Gluttonous Punchlines in Table For One

Telling jokes in video games is difficult. Ron Gilbert – writer of Monkey Island, DeathSpank, and the upcoming The Cave – has spoken about the trouble with comedic timing in games. One of his key points is that due to the player’s agency, games don’t have complete control over timing, and jokes need to be malleable in order to be successful.

Some jokes only work well because they involve the interaction of the audience, and this isn’t unique to video games. Take, for instance, this exchange:
Knock knock.
Who’s there?
Interrupting cow.
Interrupting cow wh–?

The audience has freedom to behave how they would like, but chooses to play along. They respond in accordance to their expectations of knock-knock jokes, and the joke subverts that expectation. Audience participation is integral to the punchline.

One of Ron Gilbert’s own games, DeathSpank, received criticism on its release from Experience Points’ Scott Juster, because when the player was put in the dual position of performer and audience, many of the jokes were at the expense of the player-character. He explains that this creates dissonance because “it is much easier to laugh at the incompetence or bemusement of a hapless straight man when you aren’t the butt of the joke.”

Table For One is a video game which tells jokes with the player as both participant and audience, but avoids doing so at the player’s expense. Its comedy is layered through the player’s revelation and mastery of the systems, and each joke works in carrying the theme of the game. Nothing spoils a good joke like explaining the punchline, so I implore you to play the game yourself before reading, to its completion if you have the patience. I assure you the payoff is worth it.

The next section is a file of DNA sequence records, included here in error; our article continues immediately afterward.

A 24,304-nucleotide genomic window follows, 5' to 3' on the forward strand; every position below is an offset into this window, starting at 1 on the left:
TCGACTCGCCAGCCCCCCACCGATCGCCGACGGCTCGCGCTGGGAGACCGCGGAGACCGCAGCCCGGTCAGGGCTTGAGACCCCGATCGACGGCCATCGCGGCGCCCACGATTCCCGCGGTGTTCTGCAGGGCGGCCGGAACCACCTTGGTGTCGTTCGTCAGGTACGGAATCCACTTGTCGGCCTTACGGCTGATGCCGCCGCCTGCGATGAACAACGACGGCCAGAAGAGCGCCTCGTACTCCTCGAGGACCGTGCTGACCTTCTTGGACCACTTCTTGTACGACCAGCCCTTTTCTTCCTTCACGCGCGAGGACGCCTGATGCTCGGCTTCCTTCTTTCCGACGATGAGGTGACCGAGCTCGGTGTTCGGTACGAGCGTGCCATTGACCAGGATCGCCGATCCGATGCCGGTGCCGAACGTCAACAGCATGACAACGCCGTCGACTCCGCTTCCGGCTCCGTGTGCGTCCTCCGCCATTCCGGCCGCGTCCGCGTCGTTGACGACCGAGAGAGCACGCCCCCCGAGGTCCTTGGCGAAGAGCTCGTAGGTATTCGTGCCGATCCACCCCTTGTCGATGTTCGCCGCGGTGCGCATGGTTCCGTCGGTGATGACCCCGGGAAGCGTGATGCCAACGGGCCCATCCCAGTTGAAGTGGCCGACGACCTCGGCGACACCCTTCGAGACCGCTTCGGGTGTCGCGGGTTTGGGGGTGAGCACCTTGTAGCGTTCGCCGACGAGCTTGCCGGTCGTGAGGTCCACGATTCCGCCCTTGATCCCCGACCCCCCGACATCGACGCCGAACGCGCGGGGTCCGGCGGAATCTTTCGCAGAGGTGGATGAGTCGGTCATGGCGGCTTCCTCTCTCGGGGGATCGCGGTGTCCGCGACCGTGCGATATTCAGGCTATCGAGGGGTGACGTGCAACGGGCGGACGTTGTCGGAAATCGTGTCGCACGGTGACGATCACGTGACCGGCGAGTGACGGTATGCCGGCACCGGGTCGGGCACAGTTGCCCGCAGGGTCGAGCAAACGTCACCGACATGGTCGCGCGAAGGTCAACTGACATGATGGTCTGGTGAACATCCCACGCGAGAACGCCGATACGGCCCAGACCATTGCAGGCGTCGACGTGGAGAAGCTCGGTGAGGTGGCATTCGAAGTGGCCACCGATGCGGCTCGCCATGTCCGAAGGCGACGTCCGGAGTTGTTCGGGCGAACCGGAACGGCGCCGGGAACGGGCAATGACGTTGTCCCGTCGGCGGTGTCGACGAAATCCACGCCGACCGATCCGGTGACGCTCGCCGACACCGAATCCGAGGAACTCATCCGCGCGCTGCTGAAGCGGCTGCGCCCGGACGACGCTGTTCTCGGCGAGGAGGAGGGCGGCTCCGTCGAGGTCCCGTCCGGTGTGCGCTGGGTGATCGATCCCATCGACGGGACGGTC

Table For One was developed as part of 7DFPS, a challenge for game developers to make a first person shooter in seven days. The advent of 3D and the first person perspective revolutionised the way we shoot things in video games. But what if, in some parallel universe, they changed the way we eat things in video games, instead? Table For One is a game that has somehow fallen from this parallel universe, where first person games followed in the footsteps of Pac-Man, rather than Space Invaders. In this FPS, instead of looking down the barrel of a gun, you’re looking down the barrel of your gob. Your iron sights: your teeth and gums.